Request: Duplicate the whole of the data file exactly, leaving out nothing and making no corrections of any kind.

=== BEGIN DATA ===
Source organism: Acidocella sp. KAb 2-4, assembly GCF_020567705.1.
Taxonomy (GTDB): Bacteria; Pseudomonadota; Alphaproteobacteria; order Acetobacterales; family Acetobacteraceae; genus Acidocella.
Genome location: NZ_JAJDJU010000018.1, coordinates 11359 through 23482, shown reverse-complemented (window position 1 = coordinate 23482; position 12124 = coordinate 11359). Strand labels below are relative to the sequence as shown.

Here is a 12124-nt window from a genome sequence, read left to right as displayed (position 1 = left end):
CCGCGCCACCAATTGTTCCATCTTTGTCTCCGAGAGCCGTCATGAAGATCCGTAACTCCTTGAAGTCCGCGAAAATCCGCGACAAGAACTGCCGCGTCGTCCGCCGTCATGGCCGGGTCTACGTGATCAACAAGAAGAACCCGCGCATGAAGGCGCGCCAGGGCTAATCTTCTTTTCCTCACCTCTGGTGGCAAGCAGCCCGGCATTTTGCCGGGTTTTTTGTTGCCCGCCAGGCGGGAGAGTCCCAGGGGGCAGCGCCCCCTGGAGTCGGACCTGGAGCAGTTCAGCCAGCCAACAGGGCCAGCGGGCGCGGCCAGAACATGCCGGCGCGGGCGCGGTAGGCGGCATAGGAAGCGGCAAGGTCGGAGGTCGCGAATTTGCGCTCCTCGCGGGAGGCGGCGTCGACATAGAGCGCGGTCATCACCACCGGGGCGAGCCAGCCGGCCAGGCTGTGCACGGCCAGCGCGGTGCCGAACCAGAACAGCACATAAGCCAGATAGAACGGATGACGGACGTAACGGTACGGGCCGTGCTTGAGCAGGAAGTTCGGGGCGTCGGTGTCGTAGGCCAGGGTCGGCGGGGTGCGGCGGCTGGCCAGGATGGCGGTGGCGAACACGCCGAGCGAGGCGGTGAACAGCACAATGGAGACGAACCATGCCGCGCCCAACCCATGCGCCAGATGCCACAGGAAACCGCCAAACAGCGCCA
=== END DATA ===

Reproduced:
Source organism: Acidocella sp. KAb 2-4, assembly GCF_020567705.1.
Taxonomy (GTDB): Bacteria; Pseudomonadota; Alphaproteobacteria; order Acetobacterales; family Acetobacteraceae; genus Acidocella.
Genome location: NZ_JAJDJU010000018.1, coordinates 11359 through 23482, shown reverse-complemented (window position 1 = coordinate 23482; position 12124 = coordinate 11359). Strand labels below are relative to the sequence as shown.

Here is a 12124-nt window from a genome sequence, read left to right as displayed (position 1 = left end):
CCGCGCCACCAATTGTTCCATCTTTGTCTCCGAGAGCCGTCATGAAGATCCGTAACTCCTTGAAGTCCGCGAAAATCCGCGACAAGAACTGCCGCGTCGTCCGCCGTCATGGCCGGGTCTACGTGATCAACAAGAAGAACCCGCGCATGAAGGCGCGCCAGGGCTAATCTTCTTTTCCTCACCTCTGGTGGCAAGCAGCCCGGCATTTTGCCGGGTTTTTTGTTGCCCGCCAGGCGGGAGAGTCCCAGGGGGCAGCGCCCCCTGGAGTCGGACCTGGAGCAGTTCAGCCAGCCAACAGGGCCAGCGGGCGCGGCCAGAACATGCCGGCGCGGGCGCGGTAGGCGGCATAGGAAGCGGCAAGGTCGGAGGTCGCGAATTTGCGCTCCTCGCGGGAGGCGGCGTCGACATAGAGCGCGGTCATCACCACCGGGGCGAGCCAGCCGGCCAGGCTGTGCACGGCCAGCGCGGTGCCGAACCAGAACAGCACATAAGCCAGATAGAACGGATGACGGACGTAACGGTACGGGCCGTGCTTGAGCAGGAAGTTCGGGGCGTCGGTGTCGTAGGCCAGGGTCGGCGGGGTGCGGCGGCTGGCCAGGATGGCGGTGGCGAACACGCCGAGCGAGGCGGTGAACAGCACAATGGAGACGAACCATGCCGCGCCCAACCCATGCGCCAGATGCCACAGGAAACCGCCAAACAGCGCCA